Strike Roundup Day 1: Texas Prisons Shook by IWOC Initiated Strikes

Strike Roundup Day 1: Texas Prisons Shook by IWOC Initiated Strikes

CONTACT: Incarcerated Workers Organizing Committee (IWOC), a committee of the Industrial Workers of the World (IWW), 816-866-3808, iwoc [at] riseup.net.

April 5, 2016

Houston, TX — Today, in a historic action, members of the Industrial Workers of the World’s Incarcerated Workers Organizing Committee (IWOC) shook Texas prisons with strikes in seven prisons.

According to Texas Department of Criminal Justice officials as of 7:45pm on Monday (4/4), three prisons remain locked down (Wynne, Mountain View, Lynaugh)–on strike–while 3 others were but are no longer on lockdown (Torres, Polunsky, Roach). Robertson Unit officials refused to report in the evening and is therefore almost certainly still on strike/lockdown as they were when they confirmed earlier in the day.

Any information from TDCJ officials must of course be taken with a grain of salt, as the main office has been denying strikes and lockdowns all day. Concealing the strike as lockdowns is a strategy known by both prisoners and wardens.

A March 23rd letter from an IWOC Texas in-prison organizer notes that prisoners were given “reliable information” that authorities would use lockdowns “to create the public perception that we are locked down for administrative purposes and not because of the Texas Work Stoppage.”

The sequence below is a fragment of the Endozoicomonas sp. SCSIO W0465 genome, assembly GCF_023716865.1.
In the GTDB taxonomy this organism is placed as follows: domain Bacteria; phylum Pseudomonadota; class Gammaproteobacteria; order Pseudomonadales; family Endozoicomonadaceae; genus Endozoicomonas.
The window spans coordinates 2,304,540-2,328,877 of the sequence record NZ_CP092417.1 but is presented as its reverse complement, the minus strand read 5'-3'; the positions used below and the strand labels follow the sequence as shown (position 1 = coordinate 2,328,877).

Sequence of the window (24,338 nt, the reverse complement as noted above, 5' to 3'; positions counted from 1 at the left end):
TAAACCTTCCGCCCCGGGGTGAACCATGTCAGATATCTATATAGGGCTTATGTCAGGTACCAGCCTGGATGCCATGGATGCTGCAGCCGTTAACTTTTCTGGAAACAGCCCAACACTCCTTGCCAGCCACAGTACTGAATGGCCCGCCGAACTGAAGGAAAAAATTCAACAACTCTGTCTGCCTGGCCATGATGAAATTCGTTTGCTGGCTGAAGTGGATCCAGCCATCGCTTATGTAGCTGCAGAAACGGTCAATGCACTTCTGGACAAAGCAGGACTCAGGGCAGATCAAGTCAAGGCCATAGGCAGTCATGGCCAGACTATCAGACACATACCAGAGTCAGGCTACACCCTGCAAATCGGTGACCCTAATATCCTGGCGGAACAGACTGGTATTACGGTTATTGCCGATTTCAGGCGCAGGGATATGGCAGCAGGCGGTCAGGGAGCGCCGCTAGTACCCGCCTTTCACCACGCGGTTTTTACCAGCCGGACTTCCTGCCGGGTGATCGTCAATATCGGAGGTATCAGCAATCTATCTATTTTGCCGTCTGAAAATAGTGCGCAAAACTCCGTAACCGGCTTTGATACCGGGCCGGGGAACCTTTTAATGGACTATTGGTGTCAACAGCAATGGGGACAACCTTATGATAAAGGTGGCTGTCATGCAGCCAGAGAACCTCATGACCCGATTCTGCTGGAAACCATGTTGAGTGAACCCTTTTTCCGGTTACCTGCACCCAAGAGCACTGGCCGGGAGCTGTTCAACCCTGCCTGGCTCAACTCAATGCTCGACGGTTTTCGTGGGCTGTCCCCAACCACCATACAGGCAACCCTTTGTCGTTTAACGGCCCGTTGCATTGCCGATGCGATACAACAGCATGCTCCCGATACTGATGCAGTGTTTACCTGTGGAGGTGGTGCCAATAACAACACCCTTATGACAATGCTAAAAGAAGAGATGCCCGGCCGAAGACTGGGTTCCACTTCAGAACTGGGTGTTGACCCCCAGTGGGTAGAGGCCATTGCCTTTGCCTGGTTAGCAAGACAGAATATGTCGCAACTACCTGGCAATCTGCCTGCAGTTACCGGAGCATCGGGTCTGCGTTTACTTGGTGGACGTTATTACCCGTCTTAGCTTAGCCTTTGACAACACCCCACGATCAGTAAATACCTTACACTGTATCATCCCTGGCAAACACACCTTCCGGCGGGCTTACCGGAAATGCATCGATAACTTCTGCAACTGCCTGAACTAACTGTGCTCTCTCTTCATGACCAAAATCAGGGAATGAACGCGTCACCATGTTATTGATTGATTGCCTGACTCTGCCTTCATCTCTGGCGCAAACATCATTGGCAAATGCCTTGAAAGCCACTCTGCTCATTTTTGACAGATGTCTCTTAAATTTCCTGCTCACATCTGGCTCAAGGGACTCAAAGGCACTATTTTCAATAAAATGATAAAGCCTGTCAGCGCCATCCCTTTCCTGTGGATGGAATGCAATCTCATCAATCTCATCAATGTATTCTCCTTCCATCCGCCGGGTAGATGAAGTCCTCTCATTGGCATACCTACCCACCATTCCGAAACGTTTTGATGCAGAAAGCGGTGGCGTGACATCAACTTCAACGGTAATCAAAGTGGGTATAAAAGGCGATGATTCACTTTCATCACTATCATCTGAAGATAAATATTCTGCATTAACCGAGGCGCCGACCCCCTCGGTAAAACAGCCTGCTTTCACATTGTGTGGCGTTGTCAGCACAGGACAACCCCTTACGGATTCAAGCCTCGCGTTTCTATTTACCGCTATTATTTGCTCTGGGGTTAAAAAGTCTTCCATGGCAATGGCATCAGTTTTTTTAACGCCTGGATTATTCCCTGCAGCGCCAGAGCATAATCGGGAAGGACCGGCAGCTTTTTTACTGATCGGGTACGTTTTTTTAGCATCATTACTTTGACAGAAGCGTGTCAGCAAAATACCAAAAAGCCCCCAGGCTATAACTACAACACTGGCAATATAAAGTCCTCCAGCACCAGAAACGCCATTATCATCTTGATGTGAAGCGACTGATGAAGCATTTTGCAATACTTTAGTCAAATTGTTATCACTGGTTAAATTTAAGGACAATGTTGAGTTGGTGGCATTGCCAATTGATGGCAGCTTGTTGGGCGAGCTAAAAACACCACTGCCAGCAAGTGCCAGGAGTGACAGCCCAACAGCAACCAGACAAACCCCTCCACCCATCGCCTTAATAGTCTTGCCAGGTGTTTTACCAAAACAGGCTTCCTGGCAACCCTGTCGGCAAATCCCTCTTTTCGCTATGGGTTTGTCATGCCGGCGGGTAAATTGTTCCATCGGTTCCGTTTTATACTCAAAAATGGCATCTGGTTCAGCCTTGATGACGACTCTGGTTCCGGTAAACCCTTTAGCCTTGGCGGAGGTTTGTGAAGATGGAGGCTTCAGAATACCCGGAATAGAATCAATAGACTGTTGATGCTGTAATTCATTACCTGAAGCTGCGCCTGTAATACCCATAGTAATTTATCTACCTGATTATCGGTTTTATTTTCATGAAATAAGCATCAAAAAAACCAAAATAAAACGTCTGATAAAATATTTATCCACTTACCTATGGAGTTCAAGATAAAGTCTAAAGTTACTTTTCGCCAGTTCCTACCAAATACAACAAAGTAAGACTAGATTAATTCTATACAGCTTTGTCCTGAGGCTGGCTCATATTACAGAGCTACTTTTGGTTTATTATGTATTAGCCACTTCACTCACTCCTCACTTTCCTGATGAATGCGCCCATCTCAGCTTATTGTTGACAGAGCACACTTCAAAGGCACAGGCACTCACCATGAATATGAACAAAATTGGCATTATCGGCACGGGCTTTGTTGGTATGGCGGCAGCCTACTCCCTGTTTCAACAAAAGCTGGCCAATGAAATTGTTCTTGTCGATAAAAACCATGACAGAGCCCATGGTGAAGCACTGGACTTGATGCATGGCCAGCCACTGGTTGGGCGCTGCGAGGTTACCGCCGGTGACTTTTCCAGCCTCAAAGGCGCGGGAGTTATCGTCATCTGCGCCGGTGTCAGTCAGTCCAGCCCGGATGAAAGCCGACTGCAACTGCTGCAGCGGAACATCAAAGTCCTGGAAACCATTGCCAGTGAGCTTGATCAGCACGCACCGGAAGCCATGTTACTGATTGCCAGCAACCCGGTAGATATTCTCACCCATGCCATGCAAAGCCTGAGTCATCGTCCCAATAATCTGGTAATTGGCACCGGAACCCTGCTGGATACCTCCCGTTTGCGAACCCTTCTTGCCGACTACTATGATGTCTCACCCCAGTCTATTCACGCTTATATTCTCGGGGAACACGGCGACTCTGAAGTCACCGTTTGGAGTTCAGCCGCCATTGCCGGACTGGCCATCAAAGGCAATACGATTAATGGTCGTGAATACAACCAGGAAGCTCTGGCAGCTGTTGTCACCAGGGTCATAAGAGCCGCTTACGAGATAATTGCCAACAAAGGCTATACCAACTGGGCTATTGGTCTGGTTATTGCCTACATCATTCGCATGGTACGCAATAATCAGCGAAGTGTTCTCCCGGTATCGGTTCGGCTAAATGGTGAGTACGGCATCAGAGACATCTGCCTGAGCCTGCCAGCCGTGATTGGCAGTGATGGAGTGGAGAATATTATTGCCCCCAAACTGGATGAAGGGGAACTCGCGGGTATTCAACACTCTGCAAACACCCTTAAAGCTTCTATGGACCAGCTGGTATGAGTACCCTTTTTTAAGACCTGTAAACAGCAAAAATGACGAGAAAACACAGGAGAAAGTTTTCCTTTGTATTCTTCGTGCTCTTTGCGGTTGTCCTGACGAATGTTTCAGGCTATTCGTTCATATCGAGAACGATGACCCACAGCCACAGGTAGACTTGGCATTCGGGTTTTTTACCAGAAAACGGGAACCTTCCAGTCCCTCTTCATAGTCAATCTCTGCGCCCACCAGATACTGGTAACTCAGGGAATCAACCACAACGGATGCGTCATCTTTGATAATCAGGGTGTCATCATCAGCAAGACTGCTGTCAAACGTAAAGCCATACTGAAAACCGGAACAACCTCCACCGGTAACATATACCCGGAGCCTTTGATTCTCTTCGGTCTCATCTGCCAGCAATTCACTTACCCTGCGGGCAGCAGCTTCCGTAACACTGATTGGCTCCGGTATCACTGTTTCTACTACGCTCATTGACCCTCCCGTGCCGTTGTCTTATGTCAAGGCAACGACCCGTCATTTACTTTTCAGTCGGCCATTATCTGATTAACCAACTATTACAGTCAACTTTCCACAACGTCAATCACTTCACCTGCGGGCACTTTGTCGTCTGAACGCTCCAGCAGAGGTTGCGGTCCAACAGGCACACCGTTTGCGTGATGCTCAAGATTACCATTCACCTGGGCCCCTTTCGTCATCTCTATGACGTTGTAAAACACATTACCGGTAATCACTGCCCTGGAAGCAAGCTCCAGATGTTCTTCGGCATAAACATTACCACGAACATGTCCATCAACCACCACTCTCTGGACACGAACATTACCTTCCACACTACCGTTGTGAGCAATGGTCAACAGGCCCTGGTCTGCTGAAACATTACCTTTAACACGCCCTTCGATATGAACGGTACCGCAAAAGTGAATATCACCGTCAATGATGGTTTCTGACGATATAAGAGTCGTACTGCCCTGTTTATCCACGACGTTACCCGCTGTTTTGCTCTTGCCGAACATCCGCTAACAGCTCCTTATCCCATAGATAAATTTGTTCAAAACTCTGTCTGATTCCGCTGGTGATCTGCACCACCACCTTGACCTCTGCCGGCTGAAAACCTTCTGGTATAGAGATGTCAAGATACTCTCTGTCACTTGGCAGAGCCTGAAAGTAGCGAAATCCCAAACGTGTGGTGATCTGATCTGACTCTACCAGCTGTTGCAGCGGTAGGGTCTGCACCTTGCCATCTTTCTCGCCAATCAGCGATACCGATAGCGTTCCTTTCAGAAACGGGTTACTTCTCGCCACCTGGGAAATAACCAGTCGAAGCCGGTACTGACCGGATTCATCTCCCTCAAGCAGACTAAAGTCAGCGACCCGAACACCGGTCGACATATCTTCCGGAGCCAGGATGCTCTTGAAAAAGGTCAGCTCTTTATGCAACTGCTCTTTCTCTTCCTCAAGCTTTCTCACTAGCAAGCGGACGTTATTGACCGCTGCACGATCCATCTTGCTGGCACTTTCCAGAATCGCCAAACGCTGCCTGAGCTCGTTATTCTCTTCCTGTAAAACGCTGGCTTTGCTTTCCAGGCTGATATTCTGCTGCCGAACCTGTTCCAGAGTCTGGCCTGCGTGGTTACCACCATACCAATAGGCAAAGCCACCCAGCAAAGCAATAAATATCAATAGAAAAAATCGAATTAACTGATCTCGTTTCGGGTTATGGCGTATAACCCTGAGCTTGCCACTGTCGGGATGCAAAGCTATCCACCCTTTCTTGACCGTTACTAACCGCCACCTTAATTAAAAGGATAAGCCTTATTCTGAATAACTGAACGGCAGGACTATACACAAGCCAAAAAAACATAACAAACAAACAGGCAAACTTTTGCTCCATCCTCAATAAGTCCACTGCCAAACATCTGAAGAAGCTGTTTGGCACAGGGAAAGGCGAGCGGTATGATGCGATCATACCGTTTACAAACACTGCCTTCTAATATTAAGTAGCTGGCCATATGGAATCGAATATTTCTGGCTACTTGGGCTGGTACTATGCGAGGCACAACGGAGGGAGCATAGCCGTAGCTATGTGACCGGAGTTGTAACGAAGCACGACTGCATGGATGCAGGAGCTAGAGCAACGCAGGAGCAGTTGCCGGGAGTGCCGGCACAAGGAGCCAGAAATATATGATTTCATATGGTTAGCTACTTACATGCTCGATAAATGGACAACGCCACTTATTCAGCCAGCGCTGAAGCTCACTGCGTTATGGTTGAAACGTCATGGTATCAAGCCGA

At stake is the future of slavery in America, and the human rights of the more than two million prison slaves, including more than 143,000 in Texas. Prisoners in Texas are paid a minimum wage of $0.00/hr. Their labor is making Texas billions of dollars and “outsourcingjobs to US companies.

“Slavery is a horrifying institution,” said Nicholas Onwuke, IWOC Co-Chair and former prisoner. “Violence is the last gasp of an evil system against people standing up, demanding their dignity. It took mass struggle to end historical slavery and Jim Crow, so will it to end prison slavery today.”

Demands specifically mentioned by the prisoners include objective timelines for release on good/work time, an end to a $100 medical co-pays that prevent access to health care, an independent grievance committee, and an end to a vast array of human rights abuses. Texas prisons lead the nation in sexaul assault of inmates and have seen a spree of overheating deaths due to lack of air conditioning.

From the March 23rd letter–“We need as many freeworld people as possible to contact the media and inform them that that [‘administrative lockdown’] is not the case and that we are in fact locked down as a direct result of our workstoppage.”

You in the free world. This is your time for action. Spread the mass movement in prisons to the free world. Stand with Texas prisoners: call, act, donate, or get involved.